Spores: shape amygdaloid, occasionally limoniform; colour in microscope often yellow brown, occasionally brown yellow or yellow; guttules yes. papilla variable occasionally weak; Spore Code: O3 O4; P1 P2 (P3); (D0) D1.

    Basidia: (20) 22–37 x 7–11 (12) μm; ave. Q 2.0–3.8; spore arrangement 4 spored;

    Cheilocystidia: main shape clavate-stipitate, occasionally capitate-stipitate, rarely clavate-lageniform or clavate-ventricose or spathulate-stipitate; special features observed occasionally apical thickening or sinuate, rarely conglutinate, many collapsed in exsiccata or septa; cheilocystidia ratios: A/M = 1.81–2.68; A/B = 1.76–3.10; B/M = 0.87–1.09.

    Pleurocystidia: none seen.

    Ixocutis: epicutis thickness (measured from exsiccata) up to 110 μm; ixocutis hyphae width up to 7 μm; ixocutis hyphae encrustation yes; shape of trama elements beneath subcutis cylindrical up to 17 μm wide.

    Caulocystidia: Similar to cheilocystidia but larger, up to 90 μm.

  • arrow_drop_downarrow_drop_upSpore measurements
  • arrow_drop_downarrow_drop_upCheilocystidia measurements
  • arrow_drop_downarrow_drop_upHabitat and distribution
    Hebeloma sporadicum's preferred habitat appears to be sloping lawn or mixed woodland with grassy soil or soil and litter. Where only one possible associate was recorded, the most commonly recorded associate was Carpinus (50.0%) but Picea (33.3%) and Quercus (16.7%) were also recorded. In these cases the most commonly recorded families were Betulaceae (50.0%), Pinaceae (33.3%) and Fagaceae (16.7%). We have additional records where Fagus (22.2%), Pinus (22.2%) and Populus (11.1%) were recorded as possible associates, but in these cases a number of possible associates were mentioned. Overall the most commonly recorded families are Pinaceae (44.4%), Fagaceae (44.4%), Betulaceae (33.3%) and Salicaceae (11.1%) The growth habit of our collections was occasionally gregarious or scattered and rarely caespitose or solitary.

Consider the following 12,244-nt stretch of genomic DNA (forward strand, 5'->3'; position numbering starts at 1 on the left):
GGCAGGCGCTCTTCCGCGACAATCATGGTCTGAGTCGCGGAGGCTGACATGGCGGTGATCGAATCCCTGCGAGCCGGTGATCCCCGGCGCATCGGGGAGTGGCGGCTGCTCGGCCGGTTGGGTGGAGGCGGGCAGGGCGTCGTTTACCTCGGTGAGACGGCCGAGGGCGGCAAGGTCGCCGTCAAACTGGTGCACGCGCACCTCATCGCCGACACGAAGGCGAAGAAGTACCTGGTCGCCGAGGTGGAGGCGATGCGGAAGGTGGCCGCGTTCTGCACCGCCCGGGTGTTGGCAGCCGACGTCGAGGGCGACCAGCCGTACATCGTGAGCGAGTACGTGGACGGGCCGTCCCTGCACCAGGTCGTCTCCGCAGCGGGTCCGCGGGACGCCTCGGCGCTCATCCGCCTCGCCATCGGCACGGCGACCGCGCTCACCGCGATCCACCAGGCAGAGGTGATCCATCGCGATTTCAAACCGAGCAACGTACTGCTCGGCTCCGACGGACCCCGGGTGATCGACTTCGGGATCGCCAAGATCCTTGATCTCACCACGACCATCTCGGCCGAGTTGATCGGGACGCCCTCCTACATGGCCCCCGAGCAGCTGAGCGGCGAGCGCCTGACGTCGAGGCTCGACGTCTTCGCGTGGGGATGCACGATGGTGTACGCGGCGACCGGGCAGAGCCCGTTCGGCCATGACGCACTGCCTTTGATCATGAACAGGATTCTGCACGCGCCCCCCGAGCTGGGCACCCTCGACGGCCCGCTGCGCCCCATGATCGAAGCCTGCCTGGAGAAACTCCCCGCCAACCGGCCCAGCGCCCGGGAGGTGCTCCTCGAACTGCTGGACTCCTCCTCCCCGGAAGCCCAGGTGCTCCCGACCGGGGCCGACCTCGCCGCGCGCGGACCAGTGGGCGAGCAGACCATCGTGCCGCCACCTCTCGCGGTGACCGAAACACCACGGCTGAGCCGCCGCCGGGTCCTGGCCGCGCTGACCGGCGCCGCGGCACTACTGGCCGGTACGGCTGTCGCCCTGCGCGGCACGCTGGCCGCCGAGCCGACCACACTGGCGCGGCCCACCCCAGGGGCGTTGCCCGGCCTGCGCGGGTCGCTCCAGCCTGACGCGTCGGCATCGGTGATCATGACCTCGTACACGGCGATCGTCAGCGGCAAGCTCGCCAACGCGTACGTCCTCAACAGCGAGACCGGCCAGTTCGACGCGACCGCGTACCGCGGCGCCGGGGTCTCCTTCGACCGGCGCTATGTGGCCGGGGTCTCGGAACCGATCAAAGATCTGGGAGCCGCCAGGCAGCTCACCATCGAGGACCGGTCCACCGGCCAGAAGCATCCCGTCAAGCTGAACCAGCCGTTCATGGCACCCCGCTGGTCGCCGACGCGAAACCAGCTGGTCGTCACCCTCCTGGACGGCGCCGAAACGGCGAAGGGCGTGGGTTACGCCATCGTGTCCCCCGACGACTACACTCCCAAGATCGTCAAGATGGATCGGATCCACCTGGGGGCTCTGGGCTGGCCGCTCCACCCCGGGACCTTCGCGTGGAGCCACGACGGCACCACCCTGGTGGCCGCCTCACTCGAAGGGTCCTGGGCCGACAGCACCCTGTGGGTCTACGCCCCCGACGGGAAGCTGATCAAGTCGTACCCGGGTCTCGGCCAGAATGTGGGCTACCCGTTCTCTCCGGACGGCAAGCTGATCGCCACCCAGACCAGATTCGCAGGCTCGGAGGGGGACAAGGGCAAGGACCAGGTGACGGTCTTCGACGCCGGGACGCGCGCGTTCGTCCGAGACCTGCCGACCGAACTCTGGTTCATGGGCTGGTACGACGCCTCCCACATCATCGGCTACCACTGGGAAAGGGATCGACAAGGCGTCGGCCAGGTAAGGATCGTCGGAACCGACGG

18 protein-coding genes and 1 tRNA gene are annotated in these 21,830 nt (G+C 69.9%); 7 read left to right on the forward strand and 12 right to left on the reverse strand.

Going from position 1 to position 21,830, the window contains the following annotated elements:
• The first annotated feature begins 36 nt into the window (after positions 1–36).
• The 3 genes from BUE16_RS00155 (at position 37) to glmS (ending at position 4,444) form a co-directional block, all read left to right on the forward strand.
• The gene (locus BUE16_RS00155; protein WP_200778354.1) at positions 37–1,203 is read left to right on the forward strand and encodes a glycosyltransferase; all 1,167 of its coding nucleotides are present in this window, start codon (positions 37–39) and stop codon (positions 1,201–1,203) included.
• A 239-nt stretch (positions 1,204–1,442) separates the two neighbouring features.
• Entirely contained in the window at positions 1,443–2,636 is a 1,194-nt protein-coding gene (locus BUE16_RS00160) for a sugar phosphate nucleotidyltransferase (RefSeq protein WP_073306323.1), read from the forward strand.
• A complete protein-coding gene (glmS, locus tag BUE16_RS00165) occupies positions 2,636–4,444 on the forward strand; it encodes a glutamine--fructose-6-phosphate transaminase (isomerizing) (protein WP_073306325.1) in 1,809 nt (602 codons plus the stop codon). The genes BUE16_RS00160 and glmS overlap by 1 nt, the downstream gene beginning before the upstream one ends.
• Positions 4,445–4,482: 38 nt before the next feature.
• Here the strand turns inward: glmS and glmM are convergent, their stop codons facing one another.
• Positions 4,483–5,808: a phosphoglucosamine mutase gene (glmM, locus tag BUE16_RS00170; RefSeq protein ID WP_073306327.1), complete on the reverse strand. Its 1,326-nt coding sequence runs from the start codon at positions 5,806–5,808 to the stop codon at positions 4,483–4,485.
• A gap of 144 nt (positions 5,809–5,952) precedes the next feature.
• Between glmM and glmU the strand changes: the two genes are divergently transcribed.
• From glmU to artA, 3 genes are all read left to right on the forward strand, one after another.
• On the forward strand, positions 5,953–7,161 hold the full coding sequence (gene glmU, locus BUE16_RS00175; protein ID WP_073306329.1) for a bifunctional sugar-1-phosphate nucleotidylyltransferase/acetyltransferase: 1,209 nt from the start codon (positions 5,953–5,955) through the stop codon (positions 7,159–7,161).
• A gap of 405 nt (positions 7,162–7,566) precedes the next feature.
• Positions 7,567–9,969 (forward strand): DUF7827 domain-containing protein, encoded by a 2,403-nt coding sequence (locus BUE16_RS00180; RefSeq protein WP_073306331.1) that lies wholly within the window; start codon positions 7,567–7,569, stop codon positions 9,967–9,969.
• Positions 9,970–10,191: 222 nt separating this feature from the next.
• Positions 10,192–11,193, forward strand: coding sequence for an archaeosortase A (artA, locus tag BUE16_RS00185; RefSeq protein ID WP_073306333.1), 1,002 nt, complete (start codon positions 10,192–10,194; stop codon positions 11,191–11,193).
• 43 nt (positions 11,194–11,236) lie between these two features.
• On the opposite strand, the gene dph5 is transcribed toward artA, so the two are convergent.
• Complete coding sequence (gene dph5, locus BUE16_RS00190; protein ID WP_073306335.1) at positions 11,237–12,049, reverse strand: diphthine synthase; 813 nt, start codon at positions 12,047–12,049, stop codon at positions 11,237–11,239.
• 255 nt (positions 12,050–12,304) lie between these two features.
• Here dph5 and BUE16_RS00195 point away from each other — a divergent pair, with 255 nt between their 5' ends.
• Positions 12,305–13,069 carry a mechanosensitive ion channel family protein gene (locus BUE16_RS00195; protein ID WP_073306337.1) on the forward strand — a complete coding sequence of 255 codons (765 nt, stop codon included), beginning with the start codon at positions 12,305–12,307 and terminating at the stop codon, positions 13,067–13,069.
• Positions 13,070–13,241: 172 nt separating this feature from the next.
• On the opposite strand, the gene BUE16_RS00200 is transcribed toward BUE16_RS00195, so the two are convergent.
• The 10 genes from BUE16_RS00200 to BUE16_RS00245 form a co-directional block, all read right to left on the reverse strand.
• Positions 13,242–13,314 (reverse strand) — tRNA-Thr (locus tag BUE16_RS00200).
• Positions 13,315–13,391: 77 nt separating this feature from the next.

According to our current collections, the species is found only in Northern America. On the continent, collections have been found only in the temperate broadleaf & mixed forests WWF biome The World Wildlife Fund (WWF) have divided the world into 867 terrestrial ecoregions. The ecoregion here is estimated by mapping from the GPS coordinates of the collection using data made available by Dinerstein et al (2017). Use this webtool to explore the ecoregions visually or see a full list of current ecoregions on Wikipedia. (Appalachian-Blue Ridge forests (60.0%) and Southern Great Lakes forests (30.0%) ecoregions). From collector information, it appears collections have been found in the 14.5 Urban Areas (60.0%) and 1.4 Forest – Temperate (40.0%) IUCN habitats We map from the collector's description of the habitat to the International Union for Conservation of Nature (IUCN)'s definition using a standardised set of rules. Please see this page for a full list of IUCN habitats.. Within Northern America we have records from Northeastern U.S.A. (Pennsylvania, New Jersey, Michigan and New York) and Eastern Canada (Ontario).

Geographic distribution
Phenology
  • arrow_drop_downarrow_drop_upAdditional cited collections